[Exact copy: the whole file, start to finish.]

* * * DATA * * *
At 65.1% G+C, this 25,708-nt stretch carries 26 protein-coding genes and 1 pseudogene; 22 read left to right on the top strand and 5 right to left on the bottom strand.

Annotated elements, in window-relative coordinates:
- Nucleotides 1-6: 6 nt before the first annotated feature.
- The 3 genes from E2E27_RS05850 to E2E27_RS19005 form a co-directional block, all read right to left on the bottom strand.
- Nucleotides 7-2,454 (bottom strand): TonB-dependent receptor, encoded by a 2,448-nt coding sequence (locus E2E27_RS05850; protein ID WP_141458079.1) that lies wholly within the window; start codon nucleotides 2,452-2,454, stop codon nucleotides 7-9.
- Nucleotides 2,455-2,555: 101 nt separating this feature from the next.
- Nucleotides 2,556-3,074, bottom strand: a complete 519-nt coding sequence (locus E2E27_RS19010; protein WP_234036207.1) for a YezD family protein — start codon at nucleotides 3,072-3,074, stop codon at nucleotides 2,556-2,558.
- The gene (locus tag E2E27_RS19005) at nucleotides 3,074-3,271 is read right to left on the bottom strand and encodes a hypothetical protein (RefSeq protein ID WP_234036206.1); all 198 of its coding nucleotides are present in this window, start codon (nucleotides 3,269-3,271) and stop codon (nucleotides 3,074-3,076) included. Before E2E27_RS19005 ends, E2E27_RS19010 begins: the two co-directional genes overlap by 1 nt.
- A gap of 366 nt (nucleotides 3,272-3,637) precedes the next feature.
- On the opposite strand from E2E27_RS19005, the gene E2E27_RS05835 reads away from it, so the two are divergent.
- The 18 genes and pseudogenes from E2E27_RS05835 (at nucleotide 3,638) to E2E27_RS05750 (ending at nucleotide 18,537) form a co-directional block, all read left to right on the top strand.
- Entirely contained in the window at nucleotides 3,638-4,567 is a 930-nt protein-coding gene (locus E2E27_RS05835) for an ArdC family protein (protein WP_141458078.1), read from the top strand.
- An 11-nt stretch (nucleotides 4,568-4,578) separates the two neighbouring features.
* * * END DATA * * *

At 65.1% G+C, this 25,708-nt stretch carries 26 protein-coding genes and 1 pseudogene; 22 read left to right on the top strand and 5 right to left on the bottom strand.

Annotated elements, in window-relative coordinates:
- Nucleotides 1-6: 6 nt before the first annotated feature.
- The 3 genes from E2E27_RS05850 to E2E27_RS19005 form a co-directional block, all read right to left on the bottom strand.
- Nucleotides 7-2,454 (bottom strand): TonB-dependent receptor, encoded by a 2,448-nt coding sequence (locus E2E27_RS05850; protein ID WP_141458079.1) that lies wholly within the window; start codon nucleotides 2,452-2,454, stop codon nucleotides 7-9.
- Nucleotides 2,455-2,555: 101 nt separating this feature from the next.
- Nucleotides 2,556-3,074, bottom strand: a complete 519-nt coding sequence (locus E2E27_RS19010; protein WP_234036207.1) for a YezD family protein — start codon at nucleotides 3,072-3,074, stop codon at nucleotides 2,556-2,558.
- The gene (locus tag E2E27_RS19005) at nucleotides 3,074-3,271 is read right to left on the bottom strand and encodes a hypothetical protein (RefSeq protein ID WP_234036206.1); all 198 of its coding nucleotides are present in this window, start codon (nucleotides 3,269-3,271) and stop codon (nucleotides 3,074-3,076) included. Before E2E27_RS19005 ends, E2E27_RS19010 begins: the two co-directional genes overlap by 1 nt.
- A gap of 366 nt (nucleotides 3,272-3,637) precedes the next feature.
- On the opposite strand from E2E27_RS19005, the gene E2E27_RS05835 reads away from it, so the two are divergent.
- The 18 genes and pseudogenes from E2E27_RS05835 (at nucleotide 3,638) to E2E27_RS05750 (ending at nucleotide 18,537) form a co-directional block, all read left to right on the top strand.
- Entirely contained in the window at nucleotides 3,638-4,567 is a 930-nt protein-coding gene (locus E2E27_RS05835) for an ArdC family protein (protein WP_141458078.1), read from the top strand.
- An 11-nt stretch (nucleotides 4,568-4,578) separates the two neighbouring features.